Opus 1 1914

Opus 1

Margaret Watkins, Opus 1, 1914
Bromide print, 30 x 23.3 cm
The Hidden Lane Gallery, Glasgow

In the summer of 1914, Margaret Watkins took the photograph Opus 1 at the Clarence H. White Seguinland School of Photography in Maine. One of her earliest works, it can be argued that it holds the essential foundation of the style she developed over her entire photographic career: finding geometric form—angles, curves, repetitions—in her everyday world.


Watkins had begun to learn photography in Boston the year before, working as an assistant with the American photographer Arthur L. Jamieson at his portrait studio. However, the six-week summer course with Clarence H. White (1871–1925) shaped her art practice. White was an advocate for the recognition of photography as art and had been teaching Pictorial photography in the art department of Columbia University’s Teachers College and the Brooklyn Institute of Arts and Sciences. By choosing the title Opus 1, Watkins signalled her intention to present this as her first work of art. The title also suggests she saw links between her photographic work and music, having trained as a pianist and a singer.


Margaret Watkins, The Wharf, 1922, palladium print, 20.2 x 15.1 cm, various collections.

Opus 1 is a brilliant patterning of angles made out of the rounded sides of fishing boats. There are triangles everywhere: in the bows of the boats, in the shape formed by an outstretched arm and the shadow it projects, and, significantly, in the centre of the composition. Watkins moves the objects to the edges of the photograph, leaving the various tones of the rippling water in the centre—tones that include a dark curve that mirrors and echoes the rowboat’s edge on the right.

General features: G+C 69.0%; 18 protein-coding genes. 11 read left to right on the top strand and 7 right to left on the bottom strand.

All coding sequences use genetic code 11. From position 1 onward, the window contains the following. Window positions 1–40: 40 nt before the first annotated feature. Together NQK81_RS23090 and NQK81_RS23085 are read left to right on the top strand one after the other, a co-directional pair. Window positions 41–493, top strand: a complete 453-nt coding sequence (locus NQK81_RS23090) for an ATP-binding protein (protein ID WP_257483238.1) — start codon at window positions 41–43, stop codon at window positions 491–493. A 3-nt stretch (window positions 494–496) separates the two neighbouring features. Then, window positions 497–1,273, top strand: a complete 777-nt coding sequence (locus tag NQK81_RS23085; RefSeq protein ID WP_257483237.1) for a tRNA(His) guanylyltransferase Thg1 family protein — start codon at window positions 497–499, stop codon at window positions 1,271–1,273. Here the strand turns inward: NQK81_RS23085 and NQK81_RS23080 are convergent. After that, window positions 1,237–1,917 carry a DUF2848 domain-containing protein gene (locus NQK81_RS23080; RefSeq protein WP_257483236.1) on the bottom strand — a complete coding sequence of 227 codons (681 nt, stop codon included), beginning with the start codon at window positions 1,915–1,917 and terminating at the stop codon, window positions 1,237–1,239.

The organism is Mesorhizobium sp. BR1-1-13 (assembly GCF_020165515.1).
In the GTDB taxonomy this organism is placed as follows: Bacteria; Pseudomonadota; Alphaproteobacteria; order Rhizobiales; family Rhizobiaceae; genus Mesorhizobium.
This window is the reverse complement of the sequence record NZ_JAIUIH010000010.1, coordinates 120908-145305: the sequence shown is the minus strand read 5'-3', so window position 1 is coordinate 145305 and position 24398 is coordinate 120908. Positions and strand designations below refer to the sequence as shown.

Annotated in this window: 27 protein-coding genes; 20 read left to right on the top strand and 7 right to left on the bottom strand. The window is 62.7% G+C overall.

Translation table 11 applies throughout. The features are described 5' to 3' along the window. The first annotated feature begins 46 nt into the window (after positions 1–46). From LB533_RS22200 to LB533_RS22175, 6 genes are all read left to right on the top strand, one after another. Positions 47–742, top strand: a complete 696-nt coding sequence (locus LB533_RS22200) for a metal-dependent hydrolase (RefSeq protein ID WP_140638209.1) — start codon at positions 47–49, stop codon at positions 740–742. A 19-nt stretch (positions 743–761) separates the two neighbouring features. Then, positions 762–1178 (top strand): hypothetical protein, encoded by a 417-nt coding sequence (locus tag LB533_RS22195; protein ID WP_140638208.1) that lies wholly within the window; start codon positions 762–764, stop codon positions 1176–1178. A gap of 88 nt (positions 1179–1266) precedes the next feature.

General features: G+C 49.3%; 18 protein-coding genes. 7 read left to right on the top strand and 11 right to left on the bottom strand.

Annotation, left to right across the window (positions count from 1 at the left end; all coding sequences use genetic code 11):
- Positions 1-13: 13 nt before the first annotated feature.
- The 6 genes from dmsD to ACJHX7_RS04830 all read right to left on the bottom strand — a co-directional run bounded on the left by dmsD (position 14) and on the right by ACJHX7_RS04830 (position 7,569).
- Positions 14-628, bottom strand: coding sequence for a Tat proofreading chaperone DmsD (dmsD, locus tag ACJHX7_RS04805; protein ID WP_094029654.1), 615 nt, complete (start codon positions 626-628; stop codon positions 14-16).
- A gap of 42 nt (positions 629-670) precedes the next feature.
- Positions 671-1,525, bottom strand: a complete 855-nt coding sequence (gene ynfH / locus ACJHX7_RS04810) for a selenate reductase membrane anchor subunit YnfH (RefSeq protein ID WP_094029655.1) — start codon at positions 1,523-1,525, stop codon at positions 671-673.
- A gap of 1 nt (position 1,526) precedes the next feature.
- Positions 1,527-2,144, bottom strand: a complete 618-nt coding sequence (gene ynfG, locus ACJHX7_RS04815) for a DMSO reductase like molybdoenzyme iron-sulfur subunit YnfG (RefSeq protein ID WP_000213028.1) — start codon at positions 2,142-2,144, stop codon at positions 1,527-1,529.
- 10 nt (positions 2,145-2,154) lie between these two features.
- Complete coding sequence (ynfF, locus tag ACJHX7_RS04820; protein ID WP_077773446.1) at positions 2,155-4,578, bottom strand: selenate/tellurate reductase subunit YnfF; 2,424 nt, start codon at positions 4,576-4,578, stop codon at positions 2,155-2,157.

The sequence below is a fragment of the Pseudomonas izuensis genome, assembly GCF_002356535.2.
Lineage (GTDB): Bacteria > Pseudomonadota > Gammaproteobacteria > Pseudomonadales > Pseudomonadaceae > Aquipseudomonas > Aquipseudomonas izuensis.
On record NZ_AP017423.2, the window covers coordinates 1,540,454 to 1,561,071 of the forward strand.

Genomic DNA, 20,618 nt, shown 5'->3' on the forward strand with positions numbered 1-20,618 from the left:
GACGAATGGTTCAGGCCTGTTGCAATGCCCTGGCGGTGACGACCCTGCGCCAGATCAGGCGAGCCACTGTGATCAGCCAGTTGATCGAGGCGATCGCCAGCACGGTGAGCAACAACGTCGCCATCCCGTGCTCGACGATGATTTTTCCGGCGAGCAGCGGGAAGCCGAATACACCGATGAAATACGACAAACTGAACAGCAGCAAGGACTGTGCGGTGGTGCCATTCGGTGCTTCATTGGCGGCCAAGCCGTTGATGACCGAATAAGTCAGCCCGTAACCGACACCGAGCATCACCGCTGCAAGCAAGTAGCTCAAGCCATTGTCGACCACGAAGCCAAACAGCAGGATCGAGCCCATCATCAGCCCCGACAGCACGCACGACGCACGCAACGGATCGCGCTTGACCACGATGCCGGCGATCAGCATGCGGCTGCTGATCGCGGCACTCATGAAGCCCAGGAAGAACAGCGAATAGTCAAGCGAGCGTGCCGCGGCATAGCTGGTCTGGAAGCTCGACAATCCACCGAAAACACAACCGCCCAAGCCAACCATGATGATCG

But a note on the back of the photograph also speaks about more than triangles. She writes that she was standing on the half deck of a boat watching the netting of small fish used for baiting larger fish like hake or halibut. Opus 1 might be considered a landscape photograph, but it does not give us a horizon. We are thrown into the thick of it—the water, the labour (the arm stretching), and the messiness of it all with the fish and the baskets. Despite her later insistence that, in modern art, what you depict has no relevance, it is the form that counts, Watkins was always, also, interested in what she saw. It is the interplay between form and the seemingly insignificant, often domestic, objects that gives us her original vision. Here, in her first photograph, she wanted us to know what the workers are doing, where she is standing, and what fish are in the boat.


Eight years later, Watkins took another photograph of boat and water that is closer to her stated ideal of pure form. In The Wharf, 1922, the photograph’s subject consists of two objects that meet near the top. Again, the compositional centre is a void. The almost imperceptible horizontal dock at the bottom of the work completes the off-centre triangle of the water. The paring down of objects and focus (again, no distracting horizon) and mirror-calm water create a silent, meditative world. Watkins was interested in something beyond the soft-focus lens of Pictorialism. The Wharf shows her ultimate mastery of dark and light space, the fragmented geometric shapes of Cubism, and the evocation of mood.


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